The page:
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By Laurence Maslon Michael Kantor
Bulfinch PressCopyright © 2004 Michael Kantor and Laurence Maslon
All right reserved.
IntroductionMost of the histories of the American musical have focused, understandably, on the "musical" aspect of the genre; this book puts the "American" center stage. The Broadway musical defines our culture and is, in turn, defined by it. The musical tells its stories in music, in lyrics, in dialogue, in performance, and in dance. Each of these elements is a potent cultural indicator on its own; put together, they provide a frequently brash, occasionally thoughtful, always colorful portrait of our country. Like many of the best Broadway performers, this version of American history demands to be heard.
Once upon a time, when New York theater was the most prestigious performance art form in the country, Broadway musicals were the boldest, bravest expression of the American character. Even though the theater lost its preeminence over the course of the last century, its journey to redefine itself and prove itself relevant again makes for a compelling story, indicative of many trends and tensions in our popular culture. The musical has always reflected different social and political forces-patriotism, skepticism, commercial consumption, escapism, revolt, globalization-and has put those onstage for everyone to see. In one way, the history of the musical can be read as a kind of history of, say, seventeenth-century Europe: a defined territory struggling to survive, constantly under siege by economic forces, sometimes winning, sometimes losing. Its story contains the rise and fall of several dynasties: great leaders emerge, come into their own, pass from the scene, and are replaced by a new generation. Like any national history, the epic of the Broadway musical has its heroes and its villains, and in the end, if the voice of the people is not exactly the voice of God, it is the voice of the bottom line, which in show business might as well be the same thing.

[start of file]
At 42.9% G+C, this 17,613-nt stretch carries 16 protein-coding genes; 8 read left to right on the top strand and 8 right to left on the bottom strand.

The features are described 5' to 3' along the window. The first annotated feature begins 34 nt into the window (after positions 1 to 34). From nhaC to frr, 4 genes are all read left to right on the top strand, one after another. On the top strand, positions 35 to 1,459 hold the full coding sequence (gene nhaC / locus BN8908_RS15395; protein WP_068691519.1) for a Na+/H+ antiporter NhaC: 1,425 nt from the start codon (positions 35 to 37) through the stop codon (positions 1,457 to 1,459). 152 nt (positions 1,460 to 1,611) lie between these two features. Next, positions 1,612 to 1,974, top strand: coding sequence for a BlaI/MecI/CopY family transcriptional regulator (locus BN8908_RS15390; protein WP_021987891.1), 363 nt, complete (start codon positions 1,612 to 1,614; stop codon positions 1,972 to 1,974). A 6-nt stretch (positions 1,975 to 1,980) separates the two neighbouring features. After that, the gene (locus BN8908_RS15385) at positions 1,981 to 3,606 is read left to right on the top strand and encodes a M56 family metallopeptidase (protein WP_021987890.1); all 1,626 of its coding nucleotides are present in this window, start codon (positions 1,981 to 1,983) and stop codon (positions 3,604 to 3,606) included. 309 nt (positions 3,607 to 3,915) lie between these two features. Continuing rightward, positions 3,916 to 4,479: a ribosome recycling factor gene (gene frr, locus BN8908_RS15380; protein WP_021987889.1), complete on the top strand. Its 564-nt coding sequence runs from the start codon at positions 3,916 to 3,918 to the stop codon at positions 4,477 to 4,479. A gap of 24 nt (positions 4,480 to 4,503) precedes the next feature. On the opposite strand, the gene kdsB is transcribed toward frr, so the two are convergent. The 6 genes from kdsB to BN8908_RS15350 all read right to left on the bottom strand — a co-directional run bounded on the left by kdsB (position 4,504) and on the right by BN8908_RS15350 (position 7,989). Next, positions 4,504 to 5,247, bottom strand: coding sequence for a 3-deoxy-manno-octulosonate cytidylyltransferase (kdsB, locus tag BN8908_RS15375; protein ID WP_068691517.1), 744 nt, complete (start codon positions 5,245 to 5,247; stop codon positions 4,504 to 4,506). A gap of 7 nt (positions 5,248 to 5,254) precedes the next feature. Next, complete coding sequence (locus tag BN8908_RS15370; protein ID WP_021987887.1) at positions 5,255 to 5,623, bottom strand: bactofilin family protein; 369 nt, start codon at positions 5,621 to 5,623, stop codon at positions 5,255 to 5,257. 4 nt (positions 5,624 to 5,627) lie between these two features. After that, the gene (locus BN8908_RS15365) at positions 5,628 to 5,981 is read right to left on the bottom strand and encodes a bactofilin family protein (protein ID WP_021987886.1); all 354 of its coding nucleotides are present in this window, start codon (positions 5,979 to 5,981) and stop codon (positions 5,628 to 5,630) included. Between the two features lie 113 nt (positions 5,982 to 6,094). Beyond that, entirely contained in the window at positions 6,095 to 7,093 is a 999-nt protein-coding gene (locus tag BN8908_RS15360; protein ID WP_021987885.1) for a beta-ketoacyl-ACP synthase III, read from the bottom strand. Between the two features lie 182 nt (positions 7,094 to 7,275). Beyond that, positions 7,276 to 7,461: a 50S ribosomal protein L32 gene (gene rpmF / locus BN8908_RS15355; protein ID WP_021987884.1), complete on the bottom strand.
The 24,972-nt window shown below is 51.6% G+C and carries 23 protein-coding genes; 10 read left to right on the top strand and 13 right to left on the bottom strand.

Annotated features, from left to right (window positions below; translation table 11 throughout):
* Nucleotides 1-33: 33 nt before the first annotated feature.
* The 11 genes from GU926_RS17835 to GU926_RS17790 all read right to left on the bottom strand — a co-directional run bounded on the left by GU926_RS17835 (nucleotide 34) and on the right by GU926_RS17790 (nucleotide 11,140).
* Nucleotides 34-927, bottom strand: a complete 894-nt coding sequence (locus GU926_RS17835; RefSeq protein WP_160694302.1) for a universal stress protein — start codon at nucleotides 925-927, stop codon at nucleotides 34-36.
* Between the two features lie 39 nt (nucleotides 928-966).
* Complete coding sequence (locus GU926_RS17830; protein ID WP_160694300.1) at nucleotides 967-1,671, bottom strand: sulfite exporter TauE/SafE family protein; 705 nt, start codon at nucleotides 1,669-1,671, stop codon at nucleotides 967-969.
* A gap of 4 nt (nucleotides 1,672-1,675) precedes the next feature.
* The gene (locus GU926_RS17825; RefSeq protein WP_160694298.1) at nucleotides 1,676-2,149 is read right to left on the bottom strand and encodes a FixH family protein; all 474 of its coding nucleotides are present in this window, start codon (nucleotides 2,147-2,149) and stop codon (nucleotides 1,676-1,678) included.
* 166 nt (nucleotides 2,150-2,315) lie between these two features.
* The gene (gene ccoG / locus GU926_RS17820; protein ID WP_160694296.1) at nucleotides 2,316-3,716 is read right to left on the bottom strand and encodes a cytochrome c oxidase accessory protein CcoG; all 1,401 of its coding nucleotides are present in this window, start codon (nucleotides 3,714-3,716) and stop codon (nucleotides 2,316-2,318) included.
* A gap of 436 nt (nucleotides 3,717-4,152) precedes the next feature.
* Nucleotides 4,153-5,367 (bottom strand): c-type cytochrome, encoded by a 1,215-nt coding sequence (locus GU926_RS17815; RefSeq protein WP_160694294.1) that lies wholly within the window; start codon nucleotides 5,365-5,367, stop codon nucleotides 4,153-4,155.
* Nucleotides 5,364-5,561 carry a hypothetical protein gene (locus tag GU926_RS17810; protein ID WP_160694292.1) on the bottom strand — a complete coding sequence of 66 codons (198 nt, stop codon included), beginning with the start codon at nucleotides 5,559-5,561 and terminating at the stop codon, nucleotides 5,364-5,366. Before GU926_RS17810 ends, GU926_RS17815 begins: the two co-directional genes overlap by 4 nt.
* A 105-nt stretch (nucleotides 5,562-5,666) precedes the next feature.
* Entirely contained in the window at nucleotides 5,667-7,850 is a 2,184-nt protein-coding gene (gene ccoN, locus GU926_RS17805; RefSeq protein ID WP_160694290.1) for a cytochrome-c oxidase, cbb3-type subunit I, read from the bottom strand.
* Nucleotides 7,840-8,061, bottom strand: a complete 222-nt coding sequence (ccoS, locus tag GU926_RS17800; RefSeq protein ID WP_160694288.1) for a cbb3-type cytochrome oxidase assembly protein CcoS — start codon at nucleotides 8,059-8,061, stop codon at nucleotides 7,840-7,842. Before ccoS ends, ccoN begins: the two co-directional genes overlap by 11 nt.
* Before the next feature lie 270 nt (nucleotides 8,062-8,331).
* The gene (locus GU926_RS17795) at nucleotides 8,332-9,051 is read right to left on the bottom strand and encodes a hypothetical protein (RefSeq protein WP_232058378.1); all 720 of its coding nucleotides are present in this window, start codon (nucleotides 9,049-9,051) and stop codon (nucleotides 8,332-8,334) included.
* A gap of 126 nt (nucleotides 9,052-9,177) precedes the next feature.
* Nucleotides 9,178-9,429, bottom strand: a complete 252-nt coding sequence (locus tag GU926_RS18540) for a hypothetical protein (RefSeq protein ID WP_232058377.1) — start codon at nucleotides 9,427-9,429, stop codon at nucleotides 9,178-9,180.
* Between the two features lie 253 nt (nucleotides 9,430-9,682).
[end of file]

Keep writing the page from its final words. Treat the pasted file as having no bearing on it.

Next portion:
A thousand different factors go into both the performance and the reception of a musical. This book shows how this complicated amalgamation has been put together over the course of a century. Because Broadway: The American Musical, as a series and as a book, focuses on a myriad of cultural factors, it must be selective. There are many cherished productions, performances, and personalities that have been cut out of town, as it were. If it is any consolation, many of the authors' favorites didn't make it to "Broadway" either.
In addition to the historical narrative, this book explores several other key aspects of the musical. The Iyrics to more than a dozen songs are reprinted in their entirety; these were either seminal in the development of the songwriting craft or are wonderfully indicative of the culture that brought them onto the stage and into the world. Seven productions have been spotlighted; each show is either a brilliant reflection of its time or sui generis or both. Performers who have devoted their careers to the Broadway stage-not an easy sacrifice to make-are showcased in each chapter's "Who's Who"; certain major figures are dealt with at greater length in the narrative. One aspect of the book that will appeal to readers interested in cultural history is the six essays about Broadway and its relation to other forces, such as Hollywood, television, and real estate, that have been key allies and adversaries to the industry of Broadway. Archives of newly recovered source material, as well as essays taken from the extensive interviews conducted for the documentary series, allow the great artists of the musical to speak for themselves.
The series Broadway: The American Musical is grounded by the nearly sixty interviews of major figures conducted specifically for the program. Most of the direct quotes in the narrative are taken from these precious sources, and a complete list of interviewees is included at the back of the book. The more historical sources quoted in the book are marked by the date of their publication. Sadly, several of our beloved colleagues-Brendan Gill, Frances Godowsky, Adolph Green, Al Hirschfeld, Peter Stone-were interviewed but left us before the project was completed. We are honored to be able to include their perceptions.
At the end of every theatrical season, there is a barrage of articles asking, "Whither the Broadway musical?" This book does not presume to foretell where the musical is going; it simply tries to figure out how it got where it is today. In the best of all worlds, the book and the series will excite their audiences enough to make them contribute to the history of the American musical-as creator, performer, or spectator. The best reason to revel in the past is that it gives one the passion to embrace the future.
Curtain up ...
Excerpted from Broadway by Laurence Maslon Michael Kantor Copyright © 2004 by Michael Kantor and Laurence Maslon. Excerpted by permission.
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